Join us – and decision makers from across the supply chain – for the premier coffee event of the year in Atlanta, GA, March 7-9, 2019.
What science can teach us about coffee.
By Dr. Bob Arnot, author, The Coffee Lover’s Bible
Coffee may be the greatest nutritional miracle in our world today. What other delicious beverage gives you such a bright, optimistic outlook while making a tremendous impact on your overall health, well-being, and longevity?
Coffee is also one of the greatest indulgences, a sensory experience that rivals the best wines. How else can you make such a robust improvement with such minimal effort. That wasn’t always the case.
I’ve written more than a dozen books on nutrition including two on Coffee. When I was chief medical correspondent for Dateline NBC, Today, NBC Nightly News, and CBS Evening News from the 1980s into the 2000s, and most recently as a contributor on Dr. Oz, we were always on the lookout for the next great nutrition story.
Ironically, we were alert to stories about why coffee was bad for you. At that time, coffee had a reputation for causing harm, and most people feared that it was unhealthy.
Daiane Vital embracing her mother Vanilda de Souza Vital, south of Minal Geraris Brazil. Photo: Danielle Sereio
“The industry must do a better job at telling coffee’s history, beyond those who carried the bean throughout different parts of the world…”
– Phyllis Johnson, BD Imports, NCA Board Member
In the most recent issue, Roast Magazine published an insightful and important article by Phyllis Johnson, NCA board member and BD Imports president & co-founder.
“Strong Black Coffee, Why Aren’t African Americans More Prominent in The Coffee Industry?” features perspectives from 14 black coffee professionals.
The following is a summary of the original piece, with new reflections and an update from Johnson’s recent trip to Brazil during International Coffee Week.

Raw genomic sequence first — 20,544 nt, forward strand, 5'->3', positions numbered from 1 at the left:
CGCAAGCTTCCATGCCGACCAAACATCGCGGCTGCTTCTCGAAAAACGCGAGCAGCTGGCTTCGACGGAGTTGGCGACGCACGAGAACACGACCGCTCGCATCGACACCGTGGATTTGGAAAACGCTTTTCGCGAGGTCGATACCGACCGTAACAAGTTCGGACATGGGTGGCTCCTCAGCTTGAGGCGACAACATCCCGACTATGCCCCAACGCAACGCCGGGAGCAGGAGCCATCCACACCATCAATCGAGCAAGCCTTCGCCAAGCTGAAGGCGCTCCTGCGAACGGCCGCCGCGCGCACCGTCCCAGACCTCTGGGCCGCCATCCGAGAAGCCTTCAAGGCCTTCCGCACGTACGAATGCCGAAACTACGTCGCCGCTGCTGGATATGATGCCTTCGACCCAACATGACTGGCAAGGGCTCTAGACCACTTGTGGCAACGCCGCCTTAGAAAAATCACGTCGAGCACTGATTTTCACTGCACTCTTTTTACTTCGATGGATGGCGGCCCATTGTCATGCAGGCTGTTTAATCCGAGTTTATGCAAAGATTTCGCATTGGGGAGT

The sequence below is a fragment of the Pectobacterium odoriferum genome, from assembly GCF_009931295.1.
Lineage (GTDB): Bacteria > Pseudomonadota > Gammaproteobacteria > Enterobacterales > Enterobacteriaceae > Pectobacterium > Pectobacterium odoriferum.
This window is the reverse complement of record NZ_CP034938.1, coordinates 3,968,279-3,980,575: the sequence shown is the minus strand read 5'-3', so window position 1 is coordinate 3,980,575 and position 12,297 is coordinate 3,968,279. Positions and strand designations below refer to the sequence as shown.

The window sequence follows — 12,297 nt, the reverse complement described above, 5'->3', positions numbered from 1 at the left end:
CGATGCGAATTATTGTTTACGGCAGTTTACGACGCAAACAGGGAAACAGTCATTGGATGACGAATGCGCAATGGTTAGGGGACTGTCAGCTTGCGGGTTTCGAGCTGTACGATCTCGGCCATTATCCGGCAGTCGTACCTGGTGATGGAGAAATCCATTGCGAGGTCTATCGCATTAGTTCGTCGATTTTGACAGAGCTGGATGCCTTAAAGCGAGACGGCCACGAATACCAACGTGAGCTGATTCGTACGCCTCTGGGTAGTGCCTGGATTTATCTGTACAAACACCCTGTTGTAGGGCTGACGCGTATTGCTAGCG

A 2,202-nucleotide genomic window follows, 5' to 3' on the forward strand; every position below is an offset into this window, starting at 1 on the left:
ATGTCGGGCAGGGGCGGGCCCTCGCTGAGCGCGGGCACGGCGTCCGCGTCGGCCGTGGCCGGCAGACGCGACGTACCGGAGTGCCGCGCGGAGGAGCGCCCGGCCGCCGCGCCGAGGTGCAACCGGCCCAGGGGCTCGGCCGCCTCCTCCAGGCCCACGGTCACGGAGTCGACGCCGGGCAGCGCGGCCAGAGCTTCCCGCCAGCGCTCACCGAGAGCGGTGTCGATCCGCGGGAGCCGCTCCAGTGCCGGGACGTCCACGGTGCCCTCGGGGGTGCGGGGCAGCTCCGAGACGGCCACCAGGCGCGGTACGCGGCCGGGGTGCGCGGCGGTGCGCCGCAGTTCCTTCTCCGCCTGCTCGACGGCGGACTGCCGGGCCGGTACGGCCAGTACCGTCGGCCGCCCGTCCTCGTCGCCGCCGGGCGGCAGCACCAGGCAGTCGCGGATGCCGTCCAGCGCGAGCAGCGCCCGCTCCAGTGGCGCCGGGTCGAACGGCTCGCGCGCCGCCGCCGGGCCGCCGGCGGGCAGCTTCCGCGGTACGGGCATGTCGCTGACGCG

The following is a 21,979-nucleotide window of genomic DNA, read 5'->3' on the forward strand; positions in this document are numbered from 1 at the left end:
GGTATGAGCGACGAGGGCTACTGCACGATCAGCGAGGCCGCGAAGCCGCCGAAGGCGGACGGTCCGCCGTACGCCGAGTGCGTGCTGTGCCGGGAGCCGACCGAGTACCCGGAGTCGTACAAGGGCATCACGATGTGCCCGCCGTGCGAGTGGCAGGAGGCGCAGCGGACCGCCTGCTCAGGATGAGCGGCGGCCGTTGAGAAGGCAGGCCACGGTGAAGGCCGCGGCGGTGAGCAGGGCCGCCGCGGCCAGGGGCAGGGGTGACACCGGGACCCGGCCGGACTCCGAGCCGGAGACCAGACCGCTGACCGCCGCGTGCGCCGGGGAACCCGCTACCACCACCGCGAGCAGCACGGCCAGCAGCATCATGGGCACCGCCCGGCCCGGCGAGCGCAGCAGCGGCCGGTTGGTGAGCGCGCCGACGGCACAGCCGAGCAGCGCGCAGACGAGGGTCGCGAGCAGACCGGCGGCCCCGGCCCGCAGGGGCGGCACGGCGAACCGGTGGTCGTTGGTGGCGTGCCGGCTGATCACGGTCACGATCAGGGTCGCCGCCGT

Research suggests coffee associated with approximately 25% lower risk of type 2 diabetes
via the Institute for Scientific Information on Coffee (ISIC)
A report titled “Coffee and type 2 diabetes: A review of the latest research” highlights the potential role of coffee consumption on the reduced risk of developing type 2 diabetes, and the potential mechanisms involved.
From health and nutrition to the consumption championship, here are some coffee-focused highlights from the (dangerously addicting) New York Times‘ digital archives, The Timesmachine:
A proposed rule may except coffee from “cancer warning labels” in California, on the basis of the scientific evidence in support of coffee and health.
From the Newsroom
via Law Fuel
Today, California’s Second Appellate District Court stayed the trial that was set to begin on Monday, October 15, 2018, in Los Angeles Superior Court, regarding whether cancer warnings are required for sales of coffee in California.
Compelled speech, like censored speech, can violate the Constitution, according to legal experts.
By William “Bill” Murray, CAE, NCA President & CEO via LinkedIn
“Forcing [coffee companies] to include a cancer warning on a product that does not cause cancer plainly violates the 1st Amendment.”
So states legendary First Amendment lawyer Floyd Abrams (Pentagon Papers, Citizen United), in today’s Los Angeles Times Op-Ed.